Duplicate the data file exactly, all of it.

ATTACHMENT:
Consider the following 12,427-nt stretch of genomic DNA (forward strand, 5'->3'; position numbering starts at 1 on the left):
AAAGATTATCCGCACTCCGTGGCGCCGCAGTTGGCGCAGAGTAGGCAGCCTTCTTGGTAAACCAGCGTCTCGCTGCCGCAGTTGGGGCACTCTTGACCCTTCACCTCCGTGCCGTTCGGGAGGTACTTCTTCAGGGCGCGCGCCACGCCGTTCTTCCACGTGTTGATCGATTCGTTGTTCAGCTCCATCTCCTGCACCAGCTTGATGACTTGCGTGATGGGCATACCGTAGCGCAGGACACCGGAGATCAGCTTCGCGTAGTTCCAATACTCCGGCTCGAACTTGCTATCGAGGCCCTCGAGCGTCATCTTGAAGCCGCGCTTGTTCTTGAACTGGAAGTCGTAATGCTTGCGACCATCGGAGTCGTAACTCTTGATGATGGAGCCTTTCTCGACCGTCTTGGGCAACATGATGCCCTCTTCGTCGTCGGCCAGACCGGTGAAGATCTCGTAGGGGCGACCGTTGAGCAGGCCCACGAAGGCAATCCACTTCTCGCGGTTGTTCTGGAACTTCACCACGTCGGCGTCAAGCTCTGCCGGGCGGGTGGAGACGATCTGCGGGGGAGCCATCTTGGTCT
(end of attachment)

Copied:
Consider the following 12,427-nt stretch of genomic DNA (forward strand, 5'->3'; position numbering starts at 1 on the left):
AAAGATTATCCGCACTCCGTGGCGCCGCAGTTGGCGCAGAGTAGGCAGCCTTCTTGGTAAACCAGCGTCTCGCTGCCGCAGTTGGGGCACTCTTGACCCTTCACCTCCGTGCCGTTCGGGAGGTACTTCTTCAGGGCGCGCGCCACGCCGTTCTTCCACGTGTTGATCGATTCGTTGTTCAGCTCCATCTCCTGCACCAGCTTGATGACTTGCGTGATGGGCATACCGTAGCGCAGGACACCGGAGATCAGCTTCGCGTAGTTCCAATACTCCGGCTCGAACTTGCTATCGAGGCCCTCGAGCGTCATCTTGAAGCCGCGCTTGTTCTTGAACTGGAAGTCGTAATGCTTGCGACCATCGGAGTCGTAACTCTTGATGATGGAGCCTTTCTCGACCGTCTTGGGCAACATGATGCCCTCTTCGTCGTCGGCCAGACCGGTGAAGATCTCGTAGGGGCGACCGTTGAGCAGGCCCACGAAGGCAATCCACTTCTCGCGGTTGTTCTGGAACTTCACCACGTCGGCGTCAAGCTCTGCCGGGCGGGTGGAGACGATCTGCGGGGGAGCCATCTTGGTCT